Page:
Agonist Replacement Therapy for Cocaine Dependence
Cocaine dependence is a significant public health concern. The proposed research will provide important clinical information regarding the efficacy of agonists replacement therapies for managing cocaine dependence.
|Study Design:||Endpoint Classification: Safety/Efficacy Study
Intervention Model: Crossover Assignment
Masking: Double Blind (Subject, Caregiver)
Primary Purpose: Basic Science
|Official Title:||Agonist Replacement Therapy for Cocaine Dependence: Identifying Novel Medications|
- Behavioral effects of cocaine [ Time Frame: Measure throughout the study ] [ Designated as safety issue: No ]
- Heart rate; blood pressure; ECG [ Time Frame: Measure throughtout study ] [ Designated as safety issue: Yes ]
|Study Start Date:||June 2006|
|Study Completion Date:||January 2012|
|Primary Completion Date:||January 2012 (Final data collection date for primary outcome measure)|
Drug: d-Amphetamine; Atomoxetine
Dexedrine (0-60 mg/day); Strattera (0-80 mg/day)
Cocaine abuse and dependence continue to be significant public health concerns. The number of Americans that used cocaine in the past month, the percentage of 12th-, 10th- and 8th-graders that used cocaine in the past year, and the percentage of treatment admissions involving cocaine has remained stable in recent years. In 1996, cocaine use cost society over $45 billion due to medical consequences, lost productivity and crime. Because of the public-health concerns and costs associated with its abuse, identifying a pharmacotherapy for cocaine dependence is a priority with the National Institute on Drug Abuse (N.I.D.A.). A pharmacological adjunct for cocaine dependence has not yet been identified.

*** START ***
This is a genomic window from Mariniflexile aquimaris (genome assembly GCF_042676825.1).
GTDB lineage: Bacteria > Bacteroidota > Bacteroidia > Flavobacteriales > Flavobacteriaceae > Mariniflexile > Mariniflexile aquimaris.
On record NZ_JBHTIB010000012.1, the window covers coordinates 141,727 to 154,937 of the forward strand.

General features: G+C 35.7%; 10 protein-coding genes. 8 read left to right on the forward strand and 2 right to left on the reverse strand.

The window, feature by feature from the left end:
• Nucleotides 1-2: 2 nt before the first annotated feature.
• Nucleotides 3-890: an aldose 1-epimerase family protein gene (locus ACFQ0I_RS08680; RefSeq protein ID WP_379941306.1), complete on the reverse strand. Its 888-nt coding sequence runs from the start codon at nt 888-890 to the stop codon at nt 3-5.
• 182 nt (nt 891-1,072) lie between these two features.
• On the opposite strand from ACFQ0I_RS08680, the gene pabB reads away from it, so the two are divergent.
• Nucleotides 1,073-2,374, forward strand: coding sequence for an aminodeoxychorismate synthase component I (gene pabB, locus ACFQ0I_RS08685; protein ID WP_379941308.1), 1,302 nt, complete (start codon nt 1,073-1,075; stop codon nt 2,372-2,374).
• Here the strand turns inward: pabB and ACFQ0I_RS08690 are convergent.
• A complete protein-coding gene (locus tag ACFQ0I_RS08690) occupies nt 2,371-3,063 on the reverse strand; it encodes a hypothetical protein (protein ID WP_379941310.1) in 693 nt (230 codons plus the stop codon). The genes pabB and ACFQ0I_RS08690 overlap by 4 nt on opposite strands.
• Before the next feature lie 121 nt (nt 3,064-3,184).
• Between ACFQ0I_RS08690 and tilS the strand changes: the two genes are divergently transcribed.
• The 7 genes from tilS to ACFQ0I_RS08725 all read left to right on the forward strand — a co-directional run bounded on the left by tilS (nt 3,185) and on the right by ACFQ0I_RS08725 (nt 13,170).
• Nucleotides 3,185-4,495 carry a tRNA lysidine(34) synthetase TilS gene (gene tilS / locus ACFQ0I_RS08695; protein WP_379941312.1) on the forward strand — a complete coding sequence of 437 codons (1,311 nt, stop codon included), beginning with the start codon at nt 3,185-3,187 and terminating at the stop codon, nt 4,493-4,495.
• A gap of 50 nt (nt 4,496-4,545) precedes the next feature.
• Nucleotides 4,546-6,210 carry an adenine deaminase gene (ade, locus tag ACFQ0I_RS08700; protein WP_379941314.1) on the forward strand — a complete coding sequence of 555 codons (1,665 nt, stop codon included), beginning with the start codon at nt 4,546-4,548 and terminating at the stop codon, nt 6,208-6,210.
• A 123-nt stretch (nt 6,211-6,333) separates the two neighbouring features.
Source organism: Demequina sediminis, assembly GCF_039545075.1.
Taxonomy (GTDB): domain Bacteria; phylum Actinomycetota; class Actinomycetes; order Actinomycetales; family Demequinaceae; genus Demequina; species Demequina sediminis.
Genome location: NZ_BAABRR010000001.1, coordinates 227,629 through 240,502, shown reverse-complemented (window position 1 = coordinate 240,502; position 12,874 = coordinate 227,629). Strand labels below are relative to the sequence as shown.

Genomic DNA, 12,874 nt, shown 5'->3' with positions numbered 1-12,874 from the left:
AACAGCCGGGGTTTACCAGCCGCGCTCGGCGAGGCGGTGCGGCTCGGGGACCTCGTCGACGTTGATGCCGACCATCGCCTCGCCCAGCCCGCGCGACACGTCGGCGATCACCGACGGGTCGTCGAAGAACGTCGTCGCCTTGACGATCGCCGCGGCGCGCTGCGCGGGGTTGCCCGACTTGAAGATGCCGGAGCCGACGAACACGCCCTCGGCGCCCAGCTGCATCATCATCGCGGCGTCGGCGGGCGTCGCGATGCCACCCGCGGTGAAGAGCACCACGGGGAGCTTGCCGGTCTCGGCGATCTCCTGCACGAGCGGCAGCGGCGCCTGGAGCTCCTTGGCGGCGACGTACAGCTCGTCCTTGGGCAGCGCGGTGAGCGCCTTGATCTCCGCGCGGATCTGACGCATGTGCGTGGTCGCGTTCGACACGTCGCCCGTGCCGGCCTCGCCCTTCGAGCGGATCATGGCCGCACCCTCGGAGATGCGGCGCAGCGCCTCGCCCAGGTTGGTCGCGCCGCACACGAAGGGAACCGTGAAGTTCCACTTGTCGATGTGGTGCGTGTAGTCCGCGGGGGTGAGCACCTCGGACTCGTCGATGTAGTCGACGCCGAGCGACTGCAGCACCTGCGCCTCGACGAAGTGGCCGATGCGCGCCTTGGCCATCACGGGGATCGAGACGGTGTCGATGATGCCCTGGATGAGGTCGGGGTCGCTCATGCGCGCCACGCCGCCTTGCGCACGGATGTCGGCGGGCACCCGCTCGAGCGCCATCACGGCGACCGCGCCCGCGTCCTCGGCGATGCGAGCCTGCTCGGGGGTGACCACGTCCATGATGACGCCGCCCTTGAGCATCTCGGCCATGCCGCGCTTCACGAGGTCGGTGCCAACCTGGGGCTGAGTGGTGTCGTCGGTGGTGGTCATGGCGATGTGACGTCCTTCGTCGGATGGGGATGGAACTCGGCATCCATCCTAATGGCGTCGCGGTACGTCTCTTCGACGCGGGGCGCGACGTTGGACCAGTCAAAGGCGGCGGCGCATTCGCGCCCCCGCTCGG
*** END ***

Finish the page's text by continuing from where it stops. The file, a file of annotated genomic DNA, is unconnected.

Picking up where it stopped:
The results of clinical trials suggest that agonist replacement therapies (e.g., d-amphetamine) may be effective for cocaine dependence. Because d-amphetamine reduces cocaine use, these clinical findings can be used as a reference to identify human laboratory procedures for screening putative pharmacotherapies. Identifying procedures for assessing the efficacy of putative pharmacotherapies is important because human laboratory studies can be conducted more rapidly and efficiently than clinical trials. The present project has two specific aims. The first specific aim is to demonstrate the sensitivity and predictive validity of human laboratory procedures commonly used to screen putative pharmacotherapies for cocaine dependence. To accomplish this aim, we will conduct two "proof-of-concept" studies. We will first demonstrate the safety and tolerability of d-amphetamine-cocaine combinations (Exp. 1). We will then demonstrate that d-amphetamine maintenance attenuates the reinforcing effects of cocaine (Exp. 2). The ability to attenuate the reinforcing effects of cocaine may be an important characteristic of an effective pharmacotherapy. The results of these studies will help elucidate the optimal conditions (e.g., dose) under which d-amphetamine might be expected to be effective. The second specific aim is to determine the efficacy of atomoxetine (Strattera®) as a putative agonist replacement pharmacotherapy for cocaine dependence. To accomplish this aim, we will conduct two experiments to determine the effects of cocaine during atomoxetine maintenance. We will first demonstrate the safety and tolerability of atomoxetine-cocaine combinations (Exp. 3). Finally, we will determine the reinforcing effects of intranasal cocaine during atomoxetine maintenance (Exp. 4). Atomoxetine, a potent norepinephrine uptake blocker, was chosen for study because its pharmacological and behavioral effects overlap to some extent with those of d-amphetamine, but it appears to have less abuse potential. Identifying novel agonist replacement therapies is important because clinicians may be reluctant to use d-amphetamine because of its abuse potential.
Please refer to this study by its ClinicalTrials.gov identifier: NCT00697138
|United States, Kentucky|
|University of Kentucky Medical Center|
|Lexington, Kentucky, United States, 40536 0086|
|Principal Investigator:||Craig R Rush, Ph.D.||University of Kentucky|